I've been saying for over a year now that I wanted to learn how to row in Venetian style. Every time I see a small boat of rowers in the canal, something in me says I should try it. Every time I attend a Venetian festival where people are all in boats in the canals, I find myself wishing I were IN a boat instead of on the sideline watching the boats. A few weeks ago, I finally did it.
My friend Sally, a British expat with similar desires to give rowing a try, and I got the guts up to schedule a rowing lesson with Jane, also an expat, from Australia, who after 20 some years of rowing in Venice started teaching others and formed an organization, Row Venice. Bright and early on September 17, I got myself dressed warmly and on the vaporetto headed over to our meeting location in Cannaregio. Halfway there my phone rang- it was Jane telling me the weather conditions were not good for a beginning rower that morning- winds were too strong. Disappointed, I headed back home. By the end of the day all three of us had put our schedules together and arrived on a suitable reschedule date, September 25.
September 25 dawned with gorgeous skies and fairly nice temperatures. Hmmm.. the gods had been good to me by forcing a delay it seemed. Again I donned something appropriate for rowing and set off for Cannaregio. Excited. Nervous. A little bit scared even, but ready.
Jane came down the canal rowing a traditional Venetian boat, the batela coda di gambero (or, Shrimps-tail). She tied off the boat, jumped onto the fondamenta and began giving us some basic instruction on rowing technique. Next thing I know, we were in the boat, Jane, Sally and I, rowing down the canal. Sally and I took turns in the front of the boat rowing prua with Jane on the back, rowing the poppa. Before we knew it were out in the open lagoon, where Sally and I had our own experiences on the back of the boat.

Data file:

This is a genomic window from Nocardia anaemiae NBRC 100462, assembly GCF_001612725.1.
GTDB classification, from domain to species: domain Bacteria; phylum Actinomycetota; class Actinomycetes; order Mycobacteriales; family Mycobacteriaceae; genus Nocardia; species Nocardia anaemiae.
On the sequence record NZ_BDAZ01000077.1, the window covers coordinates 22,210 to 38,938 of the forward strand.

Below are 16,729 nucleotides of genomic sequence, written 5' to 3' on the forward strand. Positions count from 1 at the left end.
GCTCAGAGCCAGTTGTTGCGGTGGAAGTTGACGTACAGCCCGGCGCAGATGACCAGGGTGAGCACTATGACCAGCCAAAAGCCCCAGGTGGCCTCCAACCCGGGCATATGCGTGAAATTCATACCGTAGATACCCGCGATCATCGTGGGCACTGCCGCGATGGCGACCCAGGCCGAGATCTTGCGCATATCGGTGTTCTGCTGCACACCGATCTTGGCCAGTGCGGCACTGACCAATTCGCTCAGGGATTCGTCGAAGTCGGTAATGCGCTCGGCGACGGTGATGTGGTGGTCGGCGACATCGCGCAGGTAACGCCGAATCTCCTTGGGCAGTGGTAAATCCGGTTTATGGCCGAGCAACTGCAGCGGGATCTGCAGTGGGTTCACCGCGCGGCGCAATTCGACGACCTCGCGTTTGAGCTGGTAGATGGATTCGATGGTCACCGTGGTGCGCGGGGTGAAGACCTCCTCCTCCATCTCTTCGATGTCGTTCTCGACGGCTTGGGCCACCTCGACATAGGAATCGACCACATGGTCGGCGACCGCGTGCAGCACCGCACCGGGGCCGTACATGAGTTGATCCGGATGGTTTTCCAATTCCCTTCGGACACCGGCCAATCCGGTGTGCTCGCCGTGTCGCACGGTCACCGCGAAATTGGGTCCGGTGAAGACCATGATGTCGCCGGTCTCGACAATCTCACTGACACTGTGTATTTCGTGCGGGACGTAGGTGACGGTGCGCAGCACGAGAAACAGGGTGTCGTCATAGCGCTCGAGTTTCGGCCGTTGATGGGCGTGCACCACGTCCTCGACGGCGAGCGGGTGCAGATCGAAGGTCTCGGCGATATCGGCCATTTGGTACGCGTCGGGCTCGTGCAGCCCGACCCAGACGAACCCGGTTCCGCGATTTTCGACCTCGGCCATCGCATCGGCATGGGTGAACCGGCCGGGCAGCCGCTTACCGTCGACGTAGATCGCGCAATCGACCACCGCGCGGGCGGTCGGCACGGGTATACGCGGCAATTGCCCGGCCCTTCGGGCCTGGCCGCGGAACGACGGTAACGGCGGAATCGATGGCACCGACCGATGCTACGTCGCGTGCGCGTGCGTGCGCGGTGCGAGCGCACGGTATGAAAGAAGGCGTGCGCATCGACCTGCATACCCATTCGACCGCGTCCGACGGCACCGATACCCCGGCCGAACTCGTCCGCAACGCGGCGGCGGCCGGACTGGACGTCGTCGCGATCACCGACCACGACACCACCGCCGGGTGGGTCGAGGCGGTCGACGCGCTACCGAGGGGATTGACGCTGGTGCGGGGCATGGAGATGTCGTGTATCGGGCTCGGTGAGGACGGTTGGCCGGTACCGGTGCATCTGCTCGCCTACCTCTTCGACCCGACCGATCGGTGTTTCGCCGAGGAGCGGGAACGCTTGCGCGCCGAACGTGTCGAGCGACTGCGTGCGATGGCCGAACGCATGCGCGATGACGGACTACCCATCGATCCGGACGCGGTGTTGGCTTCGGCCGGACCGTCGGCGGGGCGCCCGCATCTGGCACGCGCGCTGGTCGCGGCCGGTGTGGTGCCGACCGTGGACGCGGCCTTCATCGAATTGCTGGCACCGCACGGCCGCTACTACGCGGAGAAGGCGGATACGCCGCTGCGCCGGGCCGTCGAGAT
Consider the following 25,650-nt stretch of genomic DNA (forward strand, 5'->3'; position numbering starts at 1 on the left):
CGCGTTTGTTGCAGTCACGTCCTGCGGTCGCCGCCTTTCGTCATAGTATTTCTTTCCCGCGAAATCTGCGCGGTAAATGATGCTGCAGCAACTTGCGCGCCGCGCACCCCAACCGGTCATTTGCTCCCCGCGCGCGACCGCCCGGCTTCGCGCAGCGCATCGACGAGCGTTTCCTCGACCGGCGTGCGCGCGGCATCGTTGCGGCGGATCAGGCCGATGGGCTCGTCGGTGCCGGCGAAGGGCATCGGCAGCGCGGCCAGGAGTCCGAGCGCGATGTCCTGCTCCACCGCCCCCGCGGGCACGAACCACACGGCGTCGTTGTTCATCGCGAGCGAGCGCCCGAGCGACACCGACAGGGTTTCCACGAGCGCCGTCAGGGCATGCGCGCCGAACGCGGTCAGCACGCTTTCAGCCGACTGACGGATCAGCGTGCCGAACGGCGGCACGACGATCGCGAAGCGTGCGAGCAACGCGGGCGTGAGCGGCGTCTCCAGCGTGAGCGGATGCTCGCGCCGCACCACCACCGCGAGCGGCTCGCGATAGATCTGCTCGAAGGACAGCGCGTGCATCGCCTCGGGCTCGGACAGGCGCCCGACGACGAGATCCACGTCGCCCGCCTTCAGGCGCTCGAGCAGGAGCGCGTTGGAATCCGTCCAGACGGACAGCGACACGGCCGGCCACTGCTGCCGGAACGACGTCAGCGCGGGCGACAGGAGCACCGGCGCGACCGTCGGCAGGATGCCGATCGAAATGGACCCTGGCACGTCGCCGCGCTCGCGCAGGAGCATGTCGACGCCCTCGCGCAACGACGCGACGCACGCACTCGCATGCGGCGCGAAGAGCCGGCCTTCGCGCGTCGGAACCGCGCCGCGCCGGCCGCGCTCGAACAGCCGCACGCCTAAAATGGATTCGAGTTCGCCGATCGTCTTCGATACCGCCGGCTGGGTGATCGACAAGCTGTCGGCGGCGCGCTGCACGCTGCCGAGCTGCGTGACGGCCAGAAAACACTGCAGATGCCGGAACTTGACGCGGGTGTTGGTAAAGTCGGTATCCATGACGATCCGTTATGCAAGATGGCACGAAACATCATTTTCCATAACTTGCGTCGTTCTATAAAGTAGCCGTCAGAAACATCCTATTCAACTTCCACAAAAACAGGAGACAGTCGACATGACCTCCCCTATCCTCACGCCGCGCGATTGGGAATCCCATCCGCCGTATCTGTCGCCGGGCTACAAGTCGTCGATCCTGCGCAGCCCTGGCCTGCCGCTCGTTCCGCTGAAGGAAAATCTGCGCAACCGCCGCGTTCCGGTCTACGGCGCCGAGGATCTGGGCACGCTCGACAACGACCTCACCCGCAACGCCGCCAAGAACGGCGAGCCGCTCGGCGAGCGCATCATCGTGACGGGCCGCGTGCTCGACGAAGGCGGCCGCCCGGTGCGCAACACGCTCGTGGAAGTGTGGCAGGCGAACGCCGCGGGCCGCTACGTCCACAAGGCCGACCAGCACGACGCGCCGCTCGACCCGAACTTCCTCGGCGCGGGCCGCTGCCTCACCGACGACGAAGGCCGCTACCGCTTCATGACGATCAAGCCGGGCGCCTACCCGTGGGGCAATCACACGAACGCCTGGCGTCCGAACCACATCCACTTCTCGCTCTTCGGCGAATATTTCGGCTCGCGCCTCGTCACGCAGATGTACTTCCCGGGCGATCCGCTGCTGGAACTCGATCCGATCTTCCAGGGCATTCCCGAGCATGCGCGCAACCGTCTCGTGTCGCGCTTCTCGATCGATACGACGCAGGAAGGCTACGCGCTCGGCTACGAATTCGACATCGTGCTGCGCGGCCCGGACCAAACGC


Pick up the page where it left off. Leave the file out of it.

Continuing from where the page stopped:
Sally was a natural. Me, on the other hand, had a bit of a learning curve. Nonetheless, I loved every minute of it. Being in a small boat rowing down the back canals of Venice filled me with emotions I don't have words for yet today, more than a week after the experience. There is something uniquely magical about Venetian canals. And to be out in the lagoon.... oh my god, I cannot wait to be out there again.
Sally and I compared notes the following morning. We both agreed we felt aches in our shoulders and arms we didn't quite expect. But that didn't put off our resolve to do more rowing. Next up- membership in a rowing club and continuing lessons.
I've often wondered if perhaps I was a Venetian in another life. After being on the water with an oar in my hand, I wondered it even more. Could it be possible?
Note: Grazie to Jane of Row Venice (http://rowvenice.org/), and to my intrepid partner, Sally.